The very first bakeries

I’m a lover of all things sweet, something I inherited from my father who would sweetly ask mom after dinner every night “what’s for dessert?”. But of all things sweet my least preferred are your regular cream cakes found in every bakery on every commercial street in town. I chalked it down to the fact that there are so many bakeries and not enough actual bakers to make cakes to my taste.
Talk to my dad though, and he will tell you about the time when Karachi had but one baker, a certain P. F. Pereira, who was the only one who made cakes.
Circa 1960, my father recollects memories of going to P. F. Pereira, on Tram Pattay road opposite the Fire Temple, for birthday cakes. An old style bakery, like the famous Bombay Bakery of Hyderabad, with chips floors and glossy oil painted walls. Dad calls them the original bakers.
Then there was United Bakery, the ones who introduced square bread of today unlike the regular long ones with the curved top half that rises up above the tin while baking. Dad remembers how the loaves were sold whole but if you asked, they had a machine at the shop that sliced the loaf into slices. Something that fascinated my dad everyday.
In those days, you got BP Bread as the only brand distributed at all the milk shops. And to complement the bread, there was only one brand that made butter: New Town.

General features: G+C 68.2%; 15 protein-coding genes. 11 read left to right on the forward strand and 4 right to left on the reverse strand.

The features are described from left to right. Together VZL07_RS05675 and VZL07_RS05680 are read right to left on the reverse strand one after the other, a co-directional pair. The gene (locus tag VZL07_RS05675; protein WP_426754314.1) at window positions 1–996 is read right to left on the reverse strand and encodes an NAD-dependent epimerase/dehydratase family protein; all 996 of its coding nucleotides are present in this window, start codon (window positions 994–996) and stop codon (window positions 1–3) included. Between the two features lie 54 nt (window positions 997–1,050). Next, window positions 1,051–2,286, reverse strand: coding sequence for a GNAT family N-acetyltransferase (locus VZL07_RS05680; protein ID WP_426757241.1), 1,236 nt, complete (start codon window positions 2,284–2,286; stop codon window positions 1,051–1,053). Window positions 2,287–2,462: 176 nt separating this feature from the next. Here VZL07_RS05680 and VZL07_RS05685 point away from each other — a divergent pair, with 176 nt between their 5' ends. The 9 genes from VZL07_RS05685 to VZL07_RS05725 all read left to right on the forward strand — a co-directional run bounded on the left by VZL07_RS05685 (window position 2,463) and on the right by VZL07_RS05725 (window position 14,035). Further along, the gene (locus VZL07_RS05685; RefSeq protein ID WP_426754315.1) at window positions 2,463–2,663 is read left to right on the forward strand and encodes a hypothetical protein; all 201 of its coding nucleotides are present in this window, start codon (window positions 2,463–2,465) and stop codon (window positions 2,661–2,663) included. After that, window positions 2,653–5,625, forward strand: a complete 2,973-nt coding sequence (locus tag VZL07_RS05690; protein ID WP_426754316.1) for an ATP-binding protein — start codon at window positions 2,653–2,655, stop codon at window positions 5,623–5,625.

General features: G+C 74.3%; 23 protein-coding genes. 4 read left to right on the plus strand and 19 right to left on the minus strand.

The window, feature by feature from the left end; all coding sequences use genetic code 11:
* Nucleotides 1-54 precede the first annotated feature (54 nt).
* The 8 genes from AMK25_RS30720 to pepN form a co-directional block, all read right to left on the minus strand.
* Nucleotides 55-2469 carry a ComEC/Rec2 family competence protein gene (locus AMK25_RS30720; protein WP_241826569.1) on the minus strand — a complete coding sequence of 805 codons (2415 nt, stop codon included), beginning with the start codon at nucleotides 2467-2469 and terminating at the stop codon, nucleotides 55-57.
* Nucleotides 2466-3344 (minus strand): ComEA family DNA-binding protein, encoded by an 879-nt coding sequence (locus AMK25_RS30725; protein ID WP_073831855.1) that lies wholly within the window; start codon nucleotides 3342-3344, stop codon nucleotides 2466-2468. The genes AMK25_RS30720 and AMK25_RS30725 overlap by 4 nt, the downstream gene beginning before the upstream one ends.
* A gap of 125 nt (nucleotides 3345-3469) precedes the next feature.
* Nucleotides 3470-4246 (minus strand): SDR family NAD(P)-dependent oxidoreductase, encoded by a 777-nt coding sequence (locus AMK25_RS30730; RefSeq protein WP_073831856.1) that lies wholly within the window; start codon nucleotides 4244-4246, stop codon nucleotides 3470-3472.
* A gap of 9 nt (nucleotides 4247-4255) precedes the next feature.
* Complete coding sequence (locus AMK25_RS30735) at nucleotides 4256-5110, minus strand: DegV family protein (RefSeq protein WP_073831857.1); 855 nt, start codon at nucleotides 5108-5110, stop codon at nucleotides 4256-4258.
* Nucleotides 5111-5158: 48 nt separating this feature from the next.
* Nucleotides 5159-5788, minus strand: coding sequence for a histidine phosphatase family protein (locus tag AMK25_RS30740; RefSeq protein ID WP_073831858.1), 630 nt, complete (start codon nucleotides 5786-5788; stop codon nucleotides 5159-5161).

This bakery was named after the area New Town near the Quaid’s mausoleum and they had only two types of butters: the yellow salted and white unsalted. Wrapped in butter paper with a hand-drawn image in blue ink of a young girl with short hair. Surprisingly my husband can recall having had/seen the butter from New Town Bakery. I’m curious now to find out if they are still making them these days.
The next and final major contender in the initial bakeries was in the Nazimabad area, called Fancy Bakery. Dad recalls them as the ones who introduced milk bread. Not the milk breads of today that are just sweeter than the regular breads. Those milk breads were yellow and flavored with vanilla essence and were almost exactly like the pound cake of today. Perhaps this was the predecessor or the sponge cake.
And this was my father’s memory of the first bakeries in Karachi that he remembered.

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